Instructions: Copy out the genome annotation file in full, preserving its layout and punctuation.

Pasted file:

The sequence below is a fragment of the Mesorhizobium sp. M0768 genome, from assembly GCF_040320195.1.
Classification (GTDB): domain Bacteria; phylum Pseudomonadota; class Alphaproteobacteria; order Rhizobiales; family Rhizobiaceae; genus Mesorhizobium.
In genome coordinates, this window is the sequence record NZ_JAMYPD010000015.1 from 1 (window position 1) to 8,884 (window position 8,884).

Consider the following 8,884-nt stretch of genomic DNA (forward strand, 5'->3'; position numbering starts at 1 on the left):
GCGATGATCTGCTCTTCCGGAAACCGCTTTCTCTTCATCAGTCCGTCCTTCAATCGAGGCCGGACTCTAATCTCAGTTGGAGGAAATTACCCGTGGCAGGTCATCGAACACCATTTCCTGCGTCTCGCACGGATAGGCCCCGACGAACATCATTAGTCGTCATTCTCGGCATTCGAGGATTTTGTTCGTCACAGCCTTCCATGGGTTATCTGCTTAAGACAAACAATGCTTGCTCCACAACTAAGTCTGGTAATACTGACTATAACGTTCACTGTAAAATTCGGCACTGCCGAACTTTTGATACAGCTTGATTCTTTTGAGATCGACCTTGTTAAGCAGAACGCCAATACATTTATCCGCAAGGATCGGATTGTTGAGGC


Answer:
The sequence below is a fragment of the Mesorhizobium sp. M0768 genome, from assembly GCF_040320195.1.
Classification (GTDB): domain Bacteria; phylum Pseudomonadota; class Alphaproteobacteria; order Rhizobiales; family Rhizobiaceae; genus Mesorhizobium.
In genome coordinates, this window is the sequence record NZ_JAMYPD010000015.1 from 1 (window position 1) to 8,884 (window position 8,884).

Consider the following 8,884-nt stretch of genomic DNA (forward strand, 5'->3'; position numbering starts at 1 on the left):
GCGATGATCTGCTCTTCCGGAAACCGCTTTCTCTTCATCAGTCCGTCCTTCAATCGAGGCCGGACTCTAATCTCAGTTGGAGGAAATTACCCGTGGCAGGTCATCGAACACCATTTCCTGCGTCTCGCACGGATAGGCCCCGACGAACATCATTAGTCGTCATTCTCGGCATTCGAGGATTTTGTTCGTCACAGCCTTCCATGGGTTATCTGCTTAAGACAAACAATGCTTGCTCCACAACTAAGTCTGGTAATACTGACTATAACGTTCACTGTAAAATTCGGCACTGCCGAACTTTTGATACAGCTTGATTCTTTTGAGATCGACCTTGTTAAGCAGAACGCCAATACATTTATCCGCAAGGATCGGATTGTTGAGGC